Once, she had developed starry airs when she signed a contract with the singing star Noorjehan for a princely sum of Rs400 a month. “I remember I threw the lunch away because I did not care for the food my father had cooked and served," she recalled. "He picked up the things quietly and told me, ‘See, never insult food. This is what has brought you to films. This is what has kept us away from our family back home. And comment on the food only after you have tasted a morsel, not before.' That brought me back to my senses. I never put on starry airs ever again.”

Life, though, had strange things in store for Shashikala. “I don’t know why, but there was this deep frustration in me in spite of the fame, the money and the happiness I had around me," she continued. "One fine morning, I just walked out of the house in search of peace. I wandered around like a mad woman and came back after two months.

"But this no-peace condition turned me into a mental case. I withdrew from films and family absolutely, donned saffron, and went in search of peace from one ashram to another for five long years. I went to Rameshwaram, Dwarka, Bhubaneswar, Benares, everywhere, to search for peace but could not get it. Finally, I underwent a meditation course for 10 days at [Vipassana teacher Satya Narayan] Goenkaji’s ashram at Igatpuri and felt better.

"I got to the root of my problem. I was unable to cope with the reality that my fans were identifying me with the negative roles I played. After the Igatpuri experience, I was cured and there was no confusion in my mind any more. And I came back to Bombay and to films.”

She made mistakes in her two marriages, especially the second one, but she hated to elaborate on these tragedies in her life, reflecting the dignity she possessed.

Her comeback to cinema was varied. She did the musical Sargam (1979) with Rishi Kapoor and Jaya Prada, followed by that lovely role in Hrishikesh Mukherjee’s Khubsoorat (1980) where, at the age of 47, she had to dance all over again and Rekha was stunned to watch her perform after practising with the legendary choreographer Gopi Krishna for 12 hours for about six days. And, of course, there was the seductive, cleavage-revealing mother Mrs Saxena, besotted with Iftekhar's bachelor Dr Farid, in Rajshri’s Dulhan Wahi Jo Piya Man Bhaaye (1977).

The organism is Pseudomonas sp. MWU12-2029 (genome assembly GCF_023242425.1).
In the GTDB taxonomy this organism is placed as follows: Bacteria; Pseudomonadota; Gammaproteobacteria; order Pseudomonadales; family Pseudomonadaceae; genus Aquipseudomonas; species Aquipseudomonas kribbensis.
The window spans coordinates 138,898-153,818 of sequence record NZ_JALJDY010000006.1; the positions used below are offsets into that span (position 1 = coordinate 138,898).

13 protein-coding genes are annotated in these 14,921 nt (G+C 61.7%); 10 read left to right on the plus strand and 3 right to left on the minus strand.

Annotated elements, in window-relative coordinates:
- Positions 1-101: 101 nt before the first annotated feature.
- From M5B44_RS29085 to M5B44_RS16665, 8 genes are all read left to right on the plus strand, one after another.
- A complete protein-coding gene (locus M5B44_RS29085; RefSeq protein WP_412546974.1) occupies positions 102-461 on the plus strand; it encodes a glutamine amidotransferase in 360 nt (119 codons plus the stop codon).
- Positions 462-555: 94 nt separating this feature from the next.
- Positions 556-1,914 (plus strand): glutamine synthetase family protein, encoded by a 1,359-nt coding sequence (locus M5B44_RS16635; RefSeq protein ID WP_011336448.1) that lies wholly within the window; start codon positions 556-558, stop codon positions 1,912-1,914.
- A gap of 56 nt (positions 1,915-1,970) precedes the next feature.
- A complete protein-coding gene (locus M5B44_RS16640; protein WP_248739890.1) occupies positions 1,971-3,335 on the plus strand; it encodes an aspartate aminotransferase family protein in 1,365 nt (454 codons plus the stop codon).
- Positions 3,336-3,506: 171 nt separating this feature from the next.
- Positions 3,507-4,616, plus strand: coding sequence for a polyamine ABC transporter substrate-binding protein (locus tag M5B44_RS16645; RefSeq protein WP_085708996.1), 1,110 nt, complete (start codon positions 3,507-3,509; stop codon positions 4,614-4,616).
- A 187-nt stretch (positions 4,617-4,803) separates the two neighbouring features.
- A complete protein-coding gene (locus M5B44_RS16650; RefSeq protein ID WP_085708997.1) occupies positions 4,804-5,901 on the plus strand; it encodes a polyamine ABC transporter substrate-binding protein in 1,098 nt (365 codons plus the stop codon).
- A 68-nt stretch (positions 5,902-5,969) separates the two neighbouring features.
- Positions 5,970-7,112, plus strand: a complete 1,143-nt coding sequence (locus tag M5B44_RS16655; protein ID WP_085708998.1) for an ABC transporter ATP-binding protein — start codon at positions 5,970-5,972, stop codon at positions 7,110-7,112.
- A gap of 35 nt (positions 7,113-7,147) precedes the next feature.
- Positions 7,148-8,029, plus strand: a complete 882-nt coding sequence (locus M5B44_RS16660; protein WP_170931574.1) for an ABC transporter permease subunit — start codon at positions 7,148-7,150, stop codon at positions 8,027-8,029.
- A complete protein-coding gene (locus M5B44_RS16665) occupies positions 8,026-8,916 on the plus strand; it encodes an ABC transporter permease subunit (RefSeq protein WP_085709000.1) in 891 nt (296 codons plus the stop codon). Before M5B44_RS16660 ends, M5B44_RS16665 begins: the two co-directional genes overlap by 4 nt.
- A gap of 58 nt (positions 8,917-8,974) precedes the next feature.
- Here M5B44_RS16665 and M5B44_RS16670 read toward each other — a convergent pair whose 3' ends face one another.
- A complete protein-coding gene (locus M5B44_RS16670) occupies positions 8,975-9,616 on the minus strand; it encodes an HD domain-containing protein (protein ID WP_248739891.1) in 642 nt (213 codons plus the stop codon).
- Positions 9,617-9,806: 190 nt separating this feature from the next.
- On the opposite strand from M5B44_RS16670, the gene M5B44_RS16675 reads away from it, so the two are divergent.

Then, all of a sudden, something happened that put the clock back. Shashikala was acting in a film called Ghar Ghar Ki Kahani (1988). “The director deliberately humiliated and insulted me on the sets and needlessly accused me of putting on starry airs," she said. "I could not take it after some time. I upped and left for Pune and lived there for six months.

"I felt the desperate need to involve myself in active social work. None of the social welfare organizations responded to my request. So, again, I made the rounds of ashrams. I went to Pondicherry, Ganeshpuri, Rishikesh, Ramana Maharshi and then, finally, to Mother Teresa.” And Shashikala’s life changed forever.

After a couple of gruelling interviews, she had to clean latrines in the ladies’ dormitory in Pune, followed by bathing patients with sores and boils and scabs, feed spastic children, dress patients’ wounds, etc. She was sent to Calcutta, where, after a stint with spastic children, she was finally transferred to a 'dying' house to hold the hand of inmates till they died. For eight long years, she served with the Missionaries of Charity.

“This experience was to repeat itself in my own life," she pointed out. "When my elder daughter was dying of cancer, I held her hand when she left us.”

Shashikala broke down after the tragedy “but Mother told me to get back to work. And I worked again to come to terms with the grief. Work began to come — Junoon, then Aha and Sahil."

Having seen her bitching in BR Chopra’s Gumrah almost (then) four decades ago, or performing a sizzling cabaret number in OP Ralhan’s blockbuster Phool Aur Patthar (1966), one found it hard to take in the fact that this was the same lady who walked out of Tinseltown not once, but twice, to embrace a life of abandonment the first time, and of selfless service the second time.

Interestingly, her comeback to the screen was welcomed with open arms each time. Her second comeback was as the loud-mouthed, shrill, London-returned aunt in Cinevista’s hit soap Junoon (1993-98), which was telecast on Doordarshan. But she disappeared completely from the big and small screens after some years and did not make any public appearances at all.

Her passing will never erase the history she has carved for herself through her outstanding oeuvre in Hindi cinema. She had come a long way indeed from being the youngest of six children in a poor Marathi-speaking family, forced to earn for the family at a time when she could have played and been naughty like other children.